Why Holding Hands or Paws are Good for Your Heart

couple holding hands with a heartThis Valentine’s Day, make sure you hold hands or paws with those you love. It’s good for your heart.

We know that humans are a naturally social species, an evolutionary trait that has helped us survive. Indeed, studies show that physical contact or touch like holding hands can positively affect your health.


Holding hands influences hormone levels. An article published in the journal of Alternative Therapeutic Health Medicine reported that touching stimulates the production of oxytocin, a hormone known as the “love hormone.” Oxytocin has been shown to increase feelings of trust, generosity and compassion and decrease feelings of fear and anxiety in people. Read more

How Exercise Protects Your Heart

heart-healthy exerciseResearch shows that exercise promotes heart health. Some of the benefits of exercise include reducing the risk of heart disease, heart failure, and stroke, as well as reducing risk factors for related diseases such as high blood pressure, high cholesterol, diabetes, and obesity. How does exercise promote such positive changes?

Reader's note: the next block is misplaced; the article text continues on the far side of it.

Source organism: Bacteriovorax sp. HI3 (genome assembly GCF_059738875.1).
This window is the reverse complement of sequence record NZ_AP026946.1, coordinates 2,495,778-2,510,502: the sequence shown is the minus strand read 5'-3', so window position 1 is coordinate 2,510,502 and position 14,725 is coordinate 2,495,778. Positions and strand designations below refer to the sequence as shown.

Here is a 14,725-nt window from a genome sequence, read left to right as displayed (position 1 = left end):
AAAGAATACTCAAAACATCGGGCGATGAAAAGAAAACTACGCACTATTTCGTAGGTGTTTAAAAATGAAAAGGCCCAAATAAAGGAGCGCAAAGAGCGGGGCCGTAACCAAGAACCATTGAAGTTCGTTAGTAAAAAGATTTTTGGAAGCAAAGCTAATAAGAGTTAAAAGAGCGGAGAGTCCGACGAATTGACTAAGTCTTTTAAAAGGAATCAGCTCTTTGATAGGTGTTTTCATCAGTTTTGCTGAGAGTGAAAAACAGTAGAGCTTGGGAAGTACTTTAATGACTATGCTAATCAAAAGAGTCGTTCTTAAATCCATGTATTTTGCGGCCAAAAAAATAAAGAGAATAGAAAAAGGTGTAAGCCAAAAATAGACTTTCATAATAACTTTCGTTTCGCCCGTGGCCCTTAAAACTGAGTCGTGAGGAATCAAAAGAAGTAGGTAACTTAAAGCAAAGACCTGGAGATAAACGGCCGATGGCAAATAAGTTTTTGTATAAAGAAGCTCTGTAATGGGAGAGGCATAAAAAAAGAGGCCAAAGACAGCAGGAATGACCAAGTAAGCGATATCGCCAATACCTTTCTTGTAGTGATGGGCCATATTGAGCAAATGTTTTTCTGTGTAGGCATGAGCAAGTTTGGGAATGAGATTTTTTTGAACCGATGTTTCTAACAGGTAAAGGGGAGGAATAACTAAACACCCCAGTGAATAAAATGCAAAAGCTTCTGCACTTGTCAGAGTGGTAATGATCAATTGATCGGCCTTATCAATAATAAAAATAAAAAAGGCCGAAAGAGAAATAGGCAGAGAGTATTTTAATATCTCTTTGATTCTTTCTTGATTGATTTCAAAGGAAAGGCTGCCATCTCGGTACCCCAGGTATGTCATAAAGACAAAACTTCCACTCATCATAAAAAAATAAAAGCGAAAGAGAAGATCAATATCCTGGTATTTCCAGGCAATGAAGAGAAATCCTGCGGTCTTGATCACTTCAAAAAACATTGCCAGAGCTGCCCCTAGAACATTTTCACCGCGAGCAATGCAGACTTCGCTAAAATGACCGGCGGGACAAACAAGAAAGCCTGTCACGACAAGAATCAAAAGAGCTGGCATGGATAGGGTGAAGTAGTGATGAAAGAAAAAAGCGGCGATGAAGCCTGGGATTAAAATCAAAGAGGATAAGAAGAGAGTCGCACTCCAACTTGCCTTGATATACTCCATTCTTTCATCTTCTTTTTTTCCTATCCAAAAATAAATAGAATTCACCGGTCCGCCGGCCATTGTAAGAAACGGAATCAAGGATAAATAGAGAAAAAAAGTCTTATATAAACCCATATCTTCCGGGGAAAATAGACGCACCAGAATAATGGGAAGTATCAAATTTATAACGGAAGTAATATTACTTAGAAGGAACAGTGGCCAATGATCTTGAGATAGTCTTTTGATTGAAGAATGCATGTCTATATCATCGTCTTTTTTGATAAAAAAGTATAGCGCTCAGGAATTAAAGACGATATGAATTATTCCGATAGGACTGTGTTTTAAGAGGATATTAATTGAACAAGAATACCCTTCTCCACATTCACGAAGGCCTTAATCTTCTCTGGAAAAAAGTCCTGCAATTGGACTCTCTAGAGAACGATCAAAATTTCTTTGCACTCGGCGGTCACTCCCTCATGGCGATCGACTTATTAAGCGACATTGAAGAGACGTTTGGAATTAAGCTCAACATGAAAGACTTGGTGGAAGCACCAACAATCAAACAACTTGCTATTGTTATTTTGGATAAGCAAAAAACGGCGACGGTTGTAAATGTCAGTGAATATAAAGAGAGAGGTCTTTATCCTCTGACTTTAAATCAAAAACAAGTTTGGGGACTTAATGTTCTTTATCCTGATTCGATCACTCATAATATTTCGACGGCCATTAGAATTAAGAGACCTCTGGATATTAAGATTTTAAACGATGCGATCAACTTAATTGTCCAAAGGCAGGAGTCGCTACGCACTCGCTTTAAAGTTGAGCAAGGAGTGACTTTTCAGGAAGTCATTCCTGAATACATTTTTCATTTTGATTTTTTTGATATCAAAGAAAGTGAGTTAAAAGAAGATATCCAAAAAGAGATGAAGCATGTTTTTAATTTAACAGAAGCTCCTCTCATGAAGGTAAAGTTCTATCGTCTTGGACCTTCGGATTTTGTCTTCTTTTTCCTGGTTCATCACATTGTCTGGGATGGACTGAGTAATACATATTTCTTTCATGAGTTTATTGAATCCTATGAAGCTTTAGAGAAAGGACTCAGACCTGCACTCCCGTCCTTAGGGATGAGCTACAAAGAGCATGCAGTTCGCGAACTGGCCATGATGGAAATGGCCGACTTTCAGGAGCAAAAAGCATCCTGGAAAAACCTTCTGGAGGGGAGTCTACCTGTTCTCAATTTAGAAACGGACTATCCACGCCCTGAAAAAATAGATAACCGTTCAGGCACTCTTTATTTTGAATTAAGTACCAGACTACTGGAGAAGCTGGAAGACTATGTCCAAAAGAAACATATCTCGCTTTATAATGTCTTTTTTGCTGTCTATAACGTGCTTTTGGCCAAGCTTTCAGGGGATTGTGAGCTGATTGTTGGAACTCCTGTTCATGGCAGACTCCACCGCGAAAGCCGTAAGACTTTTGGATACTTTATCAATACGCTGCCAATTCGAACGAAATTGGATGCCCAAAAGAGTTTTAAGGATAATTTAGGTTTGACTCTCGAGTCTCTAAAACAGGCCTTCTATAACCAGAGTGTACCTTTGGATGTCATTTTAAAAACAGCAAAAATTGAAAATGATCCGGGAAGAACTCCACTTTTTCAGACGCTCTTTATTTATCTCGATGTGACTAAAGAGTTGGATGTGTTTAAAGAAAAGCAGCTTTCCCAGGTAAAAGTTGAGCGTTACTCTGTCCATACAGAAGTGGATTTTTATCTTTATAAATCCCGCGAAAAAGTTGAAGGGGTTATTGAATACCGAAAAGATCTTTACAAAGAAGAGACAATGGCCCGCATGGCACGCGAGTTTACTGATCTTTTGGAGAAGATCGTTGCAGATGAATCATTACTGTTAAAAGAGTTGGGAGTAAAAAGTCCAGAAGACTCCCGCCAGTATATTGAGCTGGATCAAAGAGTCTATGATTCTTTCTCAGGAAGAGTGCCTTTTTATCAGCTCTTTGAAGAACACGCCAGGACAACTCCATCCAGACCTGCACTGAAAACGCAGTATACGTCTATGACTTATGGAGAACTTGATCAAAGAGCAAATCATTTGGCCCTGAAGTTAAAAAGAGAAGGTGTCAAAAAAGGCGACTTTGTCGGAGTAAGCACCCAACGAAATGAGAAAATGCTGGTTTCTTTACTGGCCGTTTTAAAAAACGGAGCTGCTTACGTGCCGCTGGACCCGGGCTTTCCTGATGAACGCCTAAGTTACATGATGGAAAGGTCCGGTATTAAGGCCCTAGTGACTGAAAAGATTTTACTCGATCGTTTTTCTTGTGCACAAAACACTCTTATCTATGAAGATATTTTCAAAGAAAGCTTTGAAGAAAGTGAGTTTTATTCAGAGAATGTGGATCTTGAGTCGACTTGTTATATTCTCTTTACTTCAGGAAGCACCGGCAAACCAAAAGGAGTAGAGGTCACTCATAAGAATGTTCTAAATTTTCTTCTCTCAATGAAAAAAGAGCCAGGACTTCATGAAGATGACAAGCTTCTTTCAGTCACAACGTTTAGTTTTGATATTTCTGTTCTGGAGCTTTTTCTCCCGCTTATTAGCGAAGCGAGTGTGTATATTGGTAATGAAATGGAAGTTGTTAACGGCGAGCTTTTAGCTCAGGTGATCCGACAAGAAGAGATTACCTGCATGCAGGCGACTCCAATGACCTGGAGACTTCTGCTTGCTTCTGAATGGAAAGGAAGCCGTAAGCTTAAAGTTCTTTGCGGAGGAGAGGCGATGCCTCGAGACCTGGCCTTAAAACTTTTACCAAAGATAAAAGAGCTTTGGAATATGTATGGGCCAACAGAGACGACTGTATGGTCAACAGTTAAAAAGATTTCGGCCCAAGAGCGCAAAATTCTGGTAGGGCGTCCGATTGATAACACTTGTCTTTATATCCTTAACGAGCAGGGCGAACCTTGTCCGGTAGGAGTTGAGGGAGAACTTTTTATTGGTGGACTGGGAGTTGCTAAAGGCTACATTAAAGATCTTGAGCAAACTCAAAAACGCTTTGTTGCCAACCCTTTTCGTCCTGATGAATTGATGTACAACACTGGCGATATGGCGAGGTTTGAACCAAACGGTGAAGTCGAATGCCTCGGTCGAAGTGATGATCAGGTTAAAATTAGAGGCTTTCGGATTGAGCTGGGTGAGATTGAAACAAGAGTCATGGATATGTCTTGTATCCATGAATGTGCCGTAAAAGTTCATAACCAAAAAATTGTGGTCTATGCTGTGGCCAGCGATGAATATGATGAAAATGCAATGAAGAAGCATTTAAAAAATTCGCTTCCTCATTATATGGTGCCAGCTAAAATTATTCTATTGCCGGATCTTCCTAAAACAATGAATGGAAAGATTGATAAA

Regular exercise strengthens muscles. This is true not only of your quads, calves, and biceps, but also your heart, which is a muscle. A strong heart can pump the same amount of blood around your body with less energy. In addition, a strong heart can stay healthier for longer, reducing the risk of weakening the muscle, having a heart attack or developing heart disease. Read more

Heart-Healthy Recipes that Feel Good and Taste Great

It can often feel overwhelming to put heart-healthy tips into practice, but it’s actually quite simple!

The American Heart Association has hundreds of heart-healthy recipes that taste great. Here are three that caught our attention.


Broccoli and cheese egg white scramble on whole wheat English muffin
heart healthy breakfast recipes
This recipe is good for your heart because it:

  • Uses whole-wheat bread instead of white bread
  • Adds vegetables to your first meal of the day
  • Uses low-fat dairy products
  • Reduces cholesterol by using egg whites instead of whole eggs


Tuna-stuffed avocados with corn salsa
This recipe is good for your heart because it: